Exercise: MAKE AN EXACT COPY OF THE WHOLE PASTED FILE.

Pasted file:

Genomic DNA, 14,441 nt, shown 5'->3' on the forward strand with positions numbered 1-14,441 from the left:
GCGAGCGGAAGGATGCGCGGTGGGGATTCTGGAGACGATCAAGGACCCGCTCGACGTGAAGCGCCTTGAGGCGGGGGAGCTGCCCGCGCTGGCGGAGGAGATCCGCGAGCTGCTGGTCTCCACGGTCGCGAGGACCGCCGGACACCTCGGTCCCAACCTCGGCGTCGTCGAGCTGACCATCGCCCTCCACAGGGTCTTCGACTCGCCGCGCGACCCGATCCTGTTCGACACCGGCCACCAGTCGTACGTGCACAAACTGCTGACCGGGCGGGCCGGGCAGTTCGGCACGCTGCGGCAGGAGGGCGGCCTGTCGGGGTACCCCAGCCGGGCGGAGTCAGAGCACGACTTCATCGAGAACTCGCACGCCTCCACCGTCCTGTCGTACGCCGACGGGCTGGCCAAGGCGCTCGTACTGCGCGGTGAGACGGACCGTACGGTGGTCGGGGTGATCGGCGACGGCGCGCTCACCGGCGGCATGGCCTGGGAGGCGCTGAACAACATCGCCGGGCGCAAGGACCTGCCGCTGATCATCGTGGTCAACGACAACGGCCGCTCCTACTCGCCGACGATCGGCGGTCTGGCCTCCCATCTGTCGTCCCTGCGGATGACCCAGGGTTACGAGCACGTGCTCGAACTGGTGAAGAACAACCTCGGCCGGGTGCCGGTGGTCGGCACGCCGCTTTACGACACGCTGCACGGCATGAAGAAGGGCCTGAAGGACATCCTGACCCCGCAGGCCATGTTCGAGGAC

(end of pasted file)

Genomic DNA, 14,441 nt, shown 5'->3' on the forward strand with positions numbered 1-14,441 from the left:
GCGAGCGGAAGGATGCGCGGTGGGGATTCTGGAGACGATCAAGGACCCGCTCGACGTGAAGCGCCTTGAGGCGGGGGAGCTGCCCGCGCTGGCGGAGGAGATCCGCGAGCTGCTGGTCTCCACGGTCGCGAGGACCGCCGGACACCTCGGTCCCAACCTCGGCGTCGTCGAGCTGACCATCGCCCTCCACAGGGTCTTCGACTCGCCGCGCGACCCGATCCTGTTCGACACCGGCCACCAGTCGTACGTGCACAAACTGCTGACCGGGCGGGCCGGGCAGTTCGGCACGCTGCGGCAGGAGGGCGGCCTGTCGGGGTACCCCAGCCGGGCGGAGTCAGAGCACGACTTCATCGAGAACTCGCACGCCTCCACCGTCCTGTCGTACGCCGACGGGCTGGCCAAGGCGCTCGTACTGCGCGGTGAGACGGACCGTACGGTGGTCGGGGTGATCGGCGACGGCGCGCTCACCGGCGGCATGGCCTGGGAGGCGCTGAACAACATCGCCGGGCGCAAGGACCTGCCGCTGATCATCGTGGTCAACGACAACGGCCGCTCCTACTCGCCGACGATCGGCGGTCTGGCCTCCCATCTGTCGTCCCTGCGGATGACCCAGGGTTACGAGCACGTGCTCGAACTGGTGAAGAACAACCTCGGCCGGGTGCCGGTGGTCGGCACGCCGCTTTACGACACGCTGCACGGCATGAAGAAGGGCCTGAAGGACATCCTGACCCCGCAGGCCATGTTCGAGGAC